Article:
Life is full of victories and failures. Full of possibilities and brick walls. Full of dreams and reality.
The dreams that many had going into or coming out of college, about how they would change the world, eventually collide with the reality of the mundane.
There are too many people who become overwhelmed and overcome by the necessary, but not-so-glamorous, parts of life; the bills, the decisions, the jobs “we don’t want to work, but have to take until something comes along that we REALLY want to do”, the uncertain terrain of relationships that we traverse, hoping that we’ll stumble into “the one”.
All of us experience these struggles at one point or another.
Each season of life we are walking through has the incredible potential to be exciting and life changing!
There are so many opportunities that lie before us.
However, there is an enemy that seeks to upset our dreams and destroy any hope that we could ever be used for anything greater than ourselves.
That enemy is complacency.
The definition of complacency is: a feeling of quiet pleasure or security, often while unaware of some potential danger, defect, or the like.
Complacency’s favorite mode of attack is a subtle ambush. I don’t know anyone who woke up one morning and decided “I’m going to become complacent”. Instead, this enemy wins one small, seemingly unimportant battle after another until it has finally taken up residence in the heart. Before I know it, there is a feeling of “quiet pleasure or security” as I settle for less than my full potential.
This security thrives in my comfort zones. It doesn’t help that we are surrounded by a culture that preaches self-satisfaction and encourages chasing after the American Dream, which is beginning to look more and more like complete apathy. Complacency breeds apathy.
In the previously mentioned definition of complacency, it states that complacency brings about “a feeling of quiet pleasure or security, often while unaware of some potential danger, defect, or the like.” What is this danger? What is so terrible about complacency? About being comfortable?
It’s because deep down, at the core of our being, all of us want to be apart of something that makes a lasting difference. We want our short experience on this spinning ball of matter to mean something. We want to be world-changers, and it scares us to think that this all might be wasted!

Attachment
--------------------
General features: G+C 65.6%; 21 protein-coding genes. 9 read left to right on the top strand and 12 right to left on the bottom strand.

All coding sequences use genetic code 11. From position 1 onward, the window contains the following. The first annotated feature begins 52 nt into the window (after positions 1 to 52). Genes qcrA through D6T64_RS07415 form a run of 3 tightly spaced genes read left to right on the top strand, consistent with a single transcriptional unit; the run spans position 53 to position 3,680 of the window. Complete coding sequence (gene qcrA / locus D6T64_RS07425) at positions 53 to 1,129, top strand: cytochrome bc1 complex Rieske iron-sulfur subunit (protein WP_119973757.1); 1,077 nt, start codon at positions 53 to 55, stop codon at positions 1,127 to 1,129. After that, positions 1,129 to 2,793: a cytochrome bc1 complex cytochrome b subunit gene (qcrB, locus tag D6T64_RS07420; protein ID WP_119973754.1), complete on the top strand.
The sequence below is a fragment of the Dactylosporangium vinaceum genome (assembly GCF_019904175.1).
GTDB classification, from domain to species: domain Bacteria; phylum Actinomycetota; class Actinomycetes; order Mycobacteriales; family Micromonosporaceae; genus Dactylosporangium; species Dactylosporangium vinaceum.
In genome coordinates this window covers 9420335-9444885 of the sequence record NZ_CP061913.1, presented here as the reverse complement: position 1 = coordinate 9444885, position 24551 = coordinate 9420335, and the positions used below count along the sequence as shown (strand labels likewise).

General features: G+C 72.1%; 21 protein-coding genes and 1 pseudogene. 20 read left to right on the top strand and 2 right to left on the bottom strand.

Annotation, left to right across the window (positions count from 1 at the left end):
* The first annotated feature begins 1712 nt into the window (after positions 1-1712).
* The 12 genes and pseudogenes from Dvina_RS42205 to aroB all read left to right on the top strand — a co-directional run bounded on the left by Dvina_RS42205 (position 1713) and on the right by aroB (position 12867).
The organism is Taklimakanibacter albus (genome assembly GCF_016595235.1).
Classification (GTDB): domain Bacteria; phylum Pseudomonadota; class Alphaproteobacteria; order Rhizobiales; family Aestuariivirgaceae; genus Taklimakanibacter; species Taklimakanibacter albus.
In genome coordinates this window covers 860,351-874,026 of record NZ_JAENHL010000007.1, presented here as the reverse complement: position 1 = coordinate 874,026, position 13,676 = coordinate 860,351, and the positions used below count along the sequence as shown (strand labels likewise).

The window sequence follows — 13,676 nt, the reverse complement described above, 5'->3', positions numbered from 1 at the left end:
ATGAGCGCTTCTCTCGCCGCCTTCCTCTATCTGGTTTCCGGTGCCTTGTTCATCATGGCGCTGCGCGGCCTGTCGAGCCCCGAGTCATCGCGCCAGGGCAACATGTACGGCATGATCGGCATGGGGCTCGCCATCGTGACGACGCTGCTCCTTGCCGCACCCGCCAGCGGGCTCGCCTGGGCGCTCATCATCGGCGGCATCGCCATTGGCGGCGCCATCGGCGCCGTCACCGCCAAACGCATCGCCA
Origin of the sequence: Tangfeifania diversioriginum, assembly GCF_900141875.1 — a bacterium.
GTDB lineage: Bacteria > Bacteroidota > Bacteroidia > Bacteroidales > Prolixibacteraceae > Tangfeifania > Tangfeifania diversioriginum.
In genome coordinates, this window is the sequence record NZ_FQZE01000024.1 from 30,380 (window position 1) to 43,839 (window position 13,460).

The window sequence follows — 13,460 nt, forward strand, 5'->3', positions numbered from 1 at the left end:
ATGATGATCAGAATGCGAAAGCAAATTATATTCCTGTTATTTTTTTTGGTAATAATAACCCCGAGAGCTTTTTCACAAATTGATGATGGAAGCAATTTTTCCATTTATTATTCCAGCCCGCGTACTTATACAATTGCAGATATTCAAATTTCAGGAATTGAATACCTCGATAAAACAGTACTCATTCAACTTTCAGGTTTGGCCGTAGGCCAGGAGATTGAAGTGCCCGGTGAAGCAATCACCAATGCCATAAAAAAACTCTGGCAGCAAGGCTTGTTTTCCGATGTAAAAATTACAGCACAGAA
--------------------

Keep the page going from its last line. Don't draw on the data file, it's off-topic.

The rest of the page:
The most terrifying thing I can imagine is that I might very easily believe the lie that I can’t make a difference and give in to complacency.
This lie stems from our fears and insecurities, which themselves, stem from a lack of trust in our Father. At the root of our insecurity is a seed of doubt that tells us that maybe we aren’t REALLY “God’s masterpiece” and maybe He hasn’t REALLY “created us anew in Christ Jesus, so we can do the good things He planned for us long ago.” (Ephesians 2:10)
Too many times I read the book of Acts like a history book instead of a living, breathing example of what we, as God’s masterpieces, are capable of through the power of the Holy Spirit that lives in us! Those Christ-followers were world-changers, literally! Even unbelievers recognized something special about those Christians and identified them as “These men who have turned the world upside down…” (Acts 17:6)
I don’t want to look back on my life when I’m 50 years older and see wasted years and complacency and apathy.
I’m going to dig down deep and uproot the selfishness and pride and insecurities and fears that give power to this subtle enemy. I’m going to believe that the promises I find in God’s Word are true.
I believe that “The Spirit of God, who raised Jesus from the dead, lives in you. And just as God raised Christ Jesus from the dead, He will give life to your mortal bodies by this same Spirit living within you.” (Romans 8:11)
I believe that “By His divine power, God has given us everything we need for living a godly life. We have received all this by coming to know Him, the one who called us to Himself by means of His marvelous glory and excellence. And because of His glory and excellence, He has given us great and precious promises.” (2 Peter 1:3, 4a)